It was my birthday on Sunday. My family surprised me by taking me out to the mall, and saying my birthday present was a new cell phone, of my choice!!!! The biggest surprise ever, as I have never owned one before, though I have been looking at them for a while. I am now living just after the Iron Age according to my 23 year old son,as between the new laptop and a cellphone, I have leapt light-years ahead from being in the Stone Age before. Now if I can just figure out how to get music on my phone, and how to text, I'll be the hippest just turned 49-year-old ever. (Sadly, I know that last phrase 'hippest' dates me, and I've lost many cool points with that. Sigh)
At the end of the day, I realized that I was the lucky recipient of the new cell phone, Cranford on dvd (I'd already seen it this winter from the library and really enjoyed it, so am thrilled to have my very own copy of this very sweet BBC comedy-drama of village life by Elizabeth Gaskell). And two wonderful book tokens for Amazon so I can do some book shopping shortly. Then, this morning, I remembered - I had been making a box of books for my birthday! So my ex-partner brought down the books, and here are
Susan's Books to celebrate my birthday:
-The Impossible Dead - Ian Rankin (Malcolm Fox #2......first book was very good, so I was so happy to see this in paperback so soon)
- Novel Destinations - Shannon McKenna Schmidt and Joni Rendon (subtitles "Literary Landmarks from Jane Austen's Bath to Ernest Hemingway's Key West", who could resist this?)
- The Bibliophile's Devotional - Hallie Ephron (subtitled, "365 days of Literary Classics". This is to remind me of how many great books are out there that I still have not read!)
- Why I Wake Early - Mary Oliver (my favourite poet, I am collecting all her books now. I love this title poem also. She is my heroine and guide when it come to writing as clearly as possible, to say exactly what I mean and not waste language if it's not needed)
- District and Circle - Seamus Heaney (another poetry book, how could I resist one that features a subway line that I've ridden on? His use of language and words is rich and fills my mouth - alliteration abounds (I know! bad me!), and the poems delve into the meaning of things - I could write this in all literary terms, but really, these poems have depth and they are about every day life in England, and they teach me about using language. Remarkable)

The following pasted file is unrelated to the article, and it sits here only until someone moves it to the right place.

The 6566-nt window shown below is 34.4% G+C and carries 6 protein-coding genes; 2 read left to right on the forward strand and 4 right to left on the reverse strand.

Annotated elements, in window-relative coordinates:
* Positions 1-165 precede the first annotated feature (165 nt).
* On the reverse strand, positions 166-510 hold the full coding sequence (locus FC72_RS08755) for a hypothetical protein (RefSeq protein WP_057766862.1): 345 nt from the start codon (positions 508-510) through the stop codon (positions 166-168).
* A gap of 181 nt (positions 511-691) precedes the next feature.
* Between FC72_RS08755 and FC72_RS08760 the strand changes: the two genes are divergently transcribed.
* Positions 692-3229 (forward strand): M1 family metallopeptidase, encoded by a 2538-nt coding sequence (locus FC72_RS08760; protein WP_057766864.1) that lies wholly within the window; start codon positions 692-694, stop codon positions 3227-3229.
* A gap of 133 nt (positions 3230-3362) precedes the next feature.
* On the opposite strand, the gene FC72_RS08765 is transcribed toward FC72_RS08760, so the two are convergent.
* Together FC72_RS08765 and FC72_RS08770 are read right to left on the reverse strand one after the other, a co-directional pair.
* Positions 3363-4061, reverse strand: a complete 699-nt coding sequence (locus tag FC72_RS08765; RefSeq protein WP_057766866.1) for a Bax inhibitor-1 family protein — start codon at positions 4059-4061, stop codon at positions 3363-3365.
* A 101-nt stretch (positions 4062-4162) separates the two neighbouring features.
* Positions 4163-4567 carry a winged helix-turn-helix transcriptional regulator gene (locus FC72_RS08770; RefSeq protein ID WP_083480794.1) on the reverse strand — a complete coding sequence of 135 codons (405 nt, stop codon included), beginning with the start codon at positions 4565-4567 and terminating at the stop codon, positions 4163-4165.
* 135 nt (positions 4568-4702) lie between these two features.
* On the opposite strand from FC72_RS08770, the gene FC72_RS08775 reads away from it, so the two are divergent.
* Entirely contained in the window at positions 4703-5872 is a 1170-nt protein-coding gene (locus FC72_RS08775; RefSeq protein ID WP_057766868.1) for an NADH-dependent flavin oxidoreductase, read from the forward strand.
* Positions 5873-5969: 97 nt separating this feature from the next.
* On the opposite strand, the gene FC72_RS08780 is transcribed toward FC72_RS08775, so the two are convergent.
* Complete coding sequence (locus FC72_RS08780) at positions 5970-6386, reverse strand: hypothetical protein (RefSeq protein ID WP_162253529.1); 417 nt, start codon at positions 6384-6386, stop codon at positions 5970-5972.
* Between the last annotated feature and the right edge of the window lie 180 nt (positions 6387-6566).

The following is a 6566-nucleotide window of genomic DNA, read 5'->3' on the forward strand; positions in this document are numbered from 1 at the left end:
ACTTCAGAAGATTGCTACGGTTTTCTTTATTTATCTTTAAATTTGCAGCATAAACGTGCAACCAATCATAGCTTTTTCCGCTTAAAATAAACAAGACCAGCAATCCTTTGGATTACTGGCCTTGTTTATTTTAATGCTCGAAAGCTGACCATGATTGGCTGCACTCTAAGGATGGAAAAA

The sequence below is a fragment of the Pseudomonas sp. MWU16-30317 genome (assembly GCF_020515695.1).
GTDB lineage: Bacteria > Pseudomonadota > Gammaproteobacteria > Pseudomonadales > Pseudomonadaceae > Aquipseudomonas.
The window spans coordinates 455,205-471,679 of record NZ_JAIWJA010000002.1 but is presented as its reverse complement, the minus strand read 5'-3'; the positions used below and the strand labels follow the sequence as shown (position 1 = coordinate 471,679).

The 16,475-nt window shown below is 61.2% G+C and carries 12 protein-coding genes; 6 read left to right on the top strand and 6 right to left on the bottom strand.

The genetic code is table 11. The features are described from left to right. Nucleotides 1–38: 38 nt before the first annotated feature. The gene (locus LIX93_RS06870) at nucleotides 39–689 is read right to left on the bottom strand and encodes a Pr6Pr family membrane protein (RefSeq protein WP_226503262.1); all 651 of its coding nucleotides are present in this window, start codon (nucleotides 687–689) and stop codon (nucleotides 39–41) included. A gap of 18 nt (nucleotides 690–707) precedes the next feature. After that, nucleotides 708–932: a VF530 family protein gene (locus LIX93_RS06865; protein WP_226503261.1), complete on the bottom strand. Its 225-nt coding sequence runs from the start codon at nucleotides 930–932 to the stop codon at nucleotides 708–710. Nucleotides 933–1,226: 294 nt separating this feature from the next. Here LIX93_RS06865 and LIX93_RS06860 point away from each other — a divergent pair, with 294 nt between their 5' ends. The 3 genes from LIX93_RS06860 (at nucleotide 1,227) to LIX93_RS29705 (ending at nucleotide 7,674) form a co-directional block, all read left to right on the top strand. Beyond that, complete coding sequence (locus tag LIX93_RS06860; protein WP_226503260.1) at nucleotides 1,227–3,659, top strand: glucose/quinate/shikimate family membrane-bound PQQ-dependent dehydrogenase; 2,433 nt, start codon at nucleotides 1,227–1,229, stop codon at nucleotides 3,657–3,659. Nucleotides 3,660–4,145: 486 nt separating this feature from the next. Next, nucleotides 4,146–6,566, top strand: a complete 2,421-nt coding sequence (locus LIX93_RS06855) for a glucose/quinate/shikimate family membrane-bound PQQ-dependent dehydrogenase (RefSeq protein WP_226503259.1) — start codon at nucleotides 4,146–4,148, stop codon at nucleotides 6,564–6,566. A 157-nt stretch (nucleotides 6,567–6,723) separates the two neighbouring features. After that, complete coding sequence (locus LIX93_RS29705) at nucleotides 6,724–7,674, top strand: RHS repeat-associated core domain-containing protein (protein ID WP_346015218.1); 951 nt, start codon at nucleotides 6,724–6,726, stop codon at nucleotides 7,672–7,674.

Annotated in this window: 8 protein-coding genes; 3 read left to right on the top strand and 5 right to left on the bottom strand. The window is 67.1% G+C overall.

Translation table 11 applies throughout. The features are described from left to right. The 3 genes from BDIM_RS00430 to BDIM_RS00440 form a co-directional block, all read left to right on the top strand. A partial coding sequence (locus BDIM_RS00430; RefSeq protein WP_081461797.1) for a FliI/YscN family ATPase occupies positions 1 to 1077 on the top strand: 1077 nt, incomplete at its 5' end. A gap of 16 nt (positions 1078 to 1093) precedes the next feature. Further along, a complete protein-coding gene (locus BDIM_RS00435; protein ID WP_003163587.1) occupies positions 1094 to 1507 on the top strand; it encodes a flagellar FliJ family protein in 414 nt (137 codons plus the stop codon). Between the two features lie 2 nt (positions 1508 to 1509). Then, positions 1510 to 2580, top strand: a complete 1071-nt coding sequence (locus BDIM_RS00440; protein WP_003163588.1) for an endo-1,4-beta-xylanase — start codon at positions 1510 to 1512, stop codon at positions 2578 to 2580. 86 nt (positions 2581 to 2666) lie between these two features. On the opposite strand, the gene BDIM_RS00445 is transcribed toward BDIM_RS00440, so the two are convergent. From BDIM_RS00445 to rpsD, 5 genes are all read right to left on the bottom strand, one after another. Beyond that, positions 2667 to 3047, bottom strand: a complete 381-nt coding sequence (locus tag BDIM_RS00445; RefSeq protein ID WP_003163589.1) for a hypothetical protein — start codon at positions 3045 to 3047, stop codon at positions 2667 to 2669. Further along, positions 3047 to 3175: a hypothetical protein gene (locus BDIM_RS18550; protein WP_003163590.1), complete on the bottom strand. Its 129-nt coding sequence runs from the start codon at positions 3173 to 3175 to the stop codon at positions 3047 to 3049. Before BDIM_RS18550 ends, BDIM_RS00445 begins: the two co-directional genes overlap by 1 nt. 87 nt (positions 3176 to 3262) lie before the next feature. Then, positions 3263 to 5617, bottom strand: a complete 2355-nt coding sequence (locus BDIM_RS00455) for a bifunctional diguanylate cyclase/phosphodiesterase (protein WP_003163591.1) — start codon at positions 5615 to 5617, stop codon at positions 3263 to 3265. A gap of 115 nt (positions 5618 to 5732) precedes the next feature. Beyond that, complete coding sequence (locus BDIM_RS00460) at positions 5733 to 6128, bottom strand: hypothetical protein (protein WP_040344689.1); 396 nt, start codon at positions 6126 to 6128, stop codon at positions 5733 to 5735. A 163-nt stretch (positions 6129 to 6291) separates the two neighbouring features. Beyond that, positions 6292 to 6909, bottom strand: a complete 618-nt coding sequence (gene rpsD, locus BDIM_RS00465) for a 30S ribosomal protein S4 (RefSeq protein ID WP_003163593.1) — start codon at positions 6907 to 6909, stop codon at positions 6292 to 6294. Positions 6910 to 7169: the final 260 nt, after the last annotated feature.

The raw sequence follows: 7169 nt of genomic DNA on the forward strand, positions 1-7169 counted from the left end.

- The Collected Poetry of Nikki Giovanni - this has been on my wishlist for almost a decade. I love her speech patterns, her poems are like she is talking directly to us, and she is wry and funny and moving and bitter and wistful and even loving in them.
- A Train in Winter - Caroline Moorehead (another subtitled book: "An extraordinary Story of Women, Friendship and Survival in World War 2. I had to get this as soon as I saw this. It's about a group of women who were resistance fighters in WW2, who were rounded up in the detention camps and sent to Auschwitz - and how they tried to support one another and keep each other alive during the trip and in the camps. Only one train during one trip, took the 230 women to the death camps during the 4 year war, hence the title. It was the only time women of the Resistance from France were sent. The book explores why they joined the Resistance, and how they helped one another. A must-read, for me)
Now, to be honest, my birthday list I gave to my family did have many books listed on it, so I was careful not to pick any up for the box. Dervish House by Ian MacDonald is top of the list, as is Tim Power's new book, Hide Me Among The Graves, the sequel to The Stress of Her Regard,which I am rereading now to refresh my memory as I read it many years ago. I'm also waiting for Artur Erlandur's Outrage to come out in softcover. I don't think I will have any difficulty using my book tokens, do you?